Women’s land ownership and decision-making
Do women landowners manage the plots of land that they own? There has been surprisingly little research on this question, although the answer is crucial to investigating whether there are gender differences in productivity or the adoption of new technology, among other issues.
This post was first published by the CGIAR Research Program on Policies, Institutions, and Markets (PIM).
This lacuna in the knowledge base is due to several factors, including the lack of appropriate sex-disaggregated data on land ownership and the prevailing assumption in the literature that the household head makes all the decisions on the plots owned by its members.
Both points are illustrated by the agricultural censuses which rarely inquire about who in the household owns the land and implicitly attribute productive outcomes to the household’s principal agriculturalist who is often equated with the household head. This assumption implies that all farm decisions are made only by one member, ignoring the possibility of joint decision-making among household members, or that there might be a gender division of responsibility in farm activities – such as between crop and animal raising – or that participation in decisionmaking may vary according to the specific decision, task, or crop.
The Gender Asset Gap Project carried out household asset surveys in 2010 in Ecuador, Ghana and the state of Karnataka in India. Information on land ownership was collected in two ways. First, in the household inventory, the person(s) most knowledgeable about the household’s assets created a listing of all the land parcels owned by household members, including the identity of their owner or owners. Then, up to two respondents per household were queried in more detail about whether they owned these or any other plots and about their participation in decision-making on those that they owned.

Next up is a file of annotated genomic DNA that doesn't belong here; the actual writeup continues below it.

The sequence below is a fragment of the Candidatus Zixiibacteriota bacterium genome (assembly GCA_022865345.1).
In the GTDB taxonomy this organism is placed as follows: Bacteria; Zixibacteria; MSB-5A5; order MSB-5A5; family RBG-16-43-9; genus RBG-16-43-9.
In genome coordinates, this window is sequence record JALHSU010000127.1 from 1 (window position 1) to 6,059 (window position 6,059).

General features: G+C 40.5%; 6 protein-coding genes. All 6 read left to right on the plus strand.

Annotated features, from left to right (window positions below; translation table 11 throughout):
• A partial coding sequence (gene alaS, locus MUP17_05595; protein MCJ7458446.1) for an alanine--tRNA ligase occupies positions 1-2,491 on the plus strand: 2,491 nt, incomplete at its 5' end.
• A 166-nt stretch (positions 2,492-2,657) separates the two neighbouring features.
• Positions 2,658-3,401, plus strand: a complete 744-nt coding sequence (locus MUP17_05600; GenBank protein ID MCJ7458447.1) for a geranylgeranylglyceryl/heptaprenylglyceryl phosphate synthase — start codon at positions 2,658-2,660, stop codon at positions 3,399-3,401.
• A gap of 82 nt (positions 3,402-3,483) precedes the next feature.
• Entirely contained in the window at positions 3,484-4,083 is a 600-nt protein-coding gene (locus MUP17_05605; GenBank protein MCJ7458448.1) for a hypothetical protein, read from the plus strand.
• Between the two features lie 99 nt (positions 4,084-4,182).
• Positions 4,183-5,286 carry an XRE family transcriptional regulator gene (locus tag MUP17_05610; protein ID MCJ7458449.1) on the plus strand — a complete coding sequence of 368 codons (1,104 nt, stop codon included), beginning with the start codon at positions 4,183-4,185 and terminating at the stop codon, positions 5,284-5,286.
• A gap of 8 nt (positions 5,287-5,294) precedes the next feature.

Three agricultural management decisions are considered: what to grow; how much of the crop to sell; and the use of the income generated from crop sales. For each decision, respondents were asked whether they made the decision alone, jointly with another person(s) and the identity of that person(s), or whether they did not participate in the decision.
Land ownership patterns differ widely across the three countries. In Ecuador women constituted 51% of landowners, in Ghana 38%, and in Karnataka only 20%. Differences in marital and inheritance legal regimes help explain these shares. In Ecuador, the default is for assets acquired during marriage to belong to both partners, and for male and female children to inherit property equally. In Ghana and India, on the other hand, assets acquired during marriage belong solely to the person who purchased them (de facto disadvantaging women) and inheritance regimes tend to favor sons.
By asking female landowners about their involvement in decisions regarding their own plots, we learned how their participation varies according to marital status, the form of land ownership, and the type of decision. The majority of female landowners in all three locations participate in the decisions regarding their own land parcels. At the same time, there are important differences in the degree of participation of female landowners in decision-making depending on whether they are partnered (married or in a consensual union) or unpartnered (never married, separated, divorced or widowed), according to whether they own land individually or jointly with their partner or someone else, and based on the specific decision.